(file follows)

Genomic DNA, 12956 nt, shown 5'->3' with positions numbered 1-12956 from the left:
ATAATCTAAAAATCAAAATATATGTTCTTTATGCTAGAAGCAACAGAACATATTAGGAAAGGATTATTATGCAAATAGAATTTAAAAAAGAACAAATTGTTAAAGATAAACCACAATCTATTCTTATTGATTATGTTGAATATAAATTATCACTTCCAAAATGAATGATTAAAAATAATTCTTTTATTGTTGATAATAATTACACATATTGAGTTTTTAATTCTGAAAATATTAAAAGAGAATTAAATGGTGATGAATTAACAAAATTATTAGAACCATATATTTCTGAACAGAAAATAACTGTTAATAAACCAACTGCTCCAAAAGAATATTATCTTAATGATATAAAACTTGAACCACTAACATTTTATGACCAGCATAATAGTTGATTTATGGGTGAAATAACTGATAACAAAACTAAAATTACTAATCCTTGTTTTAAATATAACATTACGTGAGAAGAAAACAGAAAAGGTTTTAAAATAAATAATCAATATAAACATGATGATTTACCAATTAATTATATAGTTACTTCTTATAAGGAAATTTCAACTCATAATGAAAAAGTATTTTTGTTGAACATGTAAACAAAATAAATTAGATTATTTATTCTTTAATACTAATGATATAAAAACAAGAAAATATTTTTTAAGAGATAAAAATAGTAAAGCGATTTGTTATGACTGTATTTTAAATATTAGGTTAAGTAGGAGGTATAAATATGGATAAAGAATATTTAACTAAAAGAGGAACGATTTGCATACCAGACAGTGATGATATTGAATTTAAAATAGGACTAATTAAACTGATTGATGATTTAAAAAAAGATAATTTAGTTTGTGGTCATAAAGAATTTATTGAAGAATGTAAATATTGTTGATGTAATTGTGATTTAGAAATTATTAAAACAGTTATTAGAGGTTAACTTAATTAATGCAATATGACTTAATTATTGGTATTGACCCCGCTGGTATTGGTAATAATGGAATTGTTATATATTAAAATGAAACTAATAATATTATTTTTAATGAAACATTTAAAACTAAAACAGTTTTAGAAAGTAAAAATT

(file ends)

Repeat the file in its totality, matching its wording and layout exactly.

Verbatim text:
Genomic DNA, 12956 nt, shown 5'->3' with positions numbered 1-12956 from the left:
ATAATCTAAAAATCAAAATATATGTTCTTTATGCTAGAAGCAACAGAACATATTAGGAAAGGATTATTATGCAAATAGAATTTAAAAAAGAACAAATTGTTAAAGATAAACCACAATCTATTCTTATTGATTATGTTGAATATAAATTATCACTTCCAAAATGAATGATTAAAAATAATTCTTTTATTGTTGATAATAATTACACATATTGAGTTTTTAATTCTGAAAATATTAAAAGAGAATTAAATGGTGATGAATTAACAAAATTATTAGAACCATATATTTCTGAACAGAAAATAACTGTTAATAAACCAACTGCTCCAAAAGAATATTATCTTAATGATATAAAACTTGAACCACTAACATTTTATGACCAGCATAATAGTTGATTTATGGGTGAAATAACTGATAACAAAACTAAAATTACTAATCCTTGTTTTAAATATAACATTACGTGAGAAGAAAACAGAAAAGGTTTTAAAATAAATAATCAATATAAACATGATGATTTACCAATTAATTATATAGTTACTTCTTATAAGGAAATTTCAACTCATAATGAAAAAGTATTTTTGTTGAACATGTAAACAAAATAAATTAGATTATTTATTCTTTAATACTAATGATATAAAAACAAGAAAATATTTTTTAAGAGATAAAAATAGTAAAGCGATTTGTTATGACTGTATTTTAAATATTAGGTTAAGTAGGAGGTATAAATATGGATAAAGAATATTTAACTAAAAGAGGAACGATTTGCATACCAGACAGTGATGATATTGAATTTAAAATAGGACTAATTAAACTGATTGATGATTTAAAAAAAGATAATTTAGTTTGTGGTCATAAAGAATTTATTGAAGAATGTAAATATTGTTGATGTAATTGTGATTTAGAAATTATTAAAACAGTTATTAGAGGTTAACTTAATTAATGCAATATGACTTAATTATTGGTATTGACCCCGCTGGTATTGGTAATAATGGAATTGTTATATATTAAAATGAAACTAATAATATTATTTTTAATGAAACATTTAAAACTAAAACAGTTTTAGAAAGTAAAAATT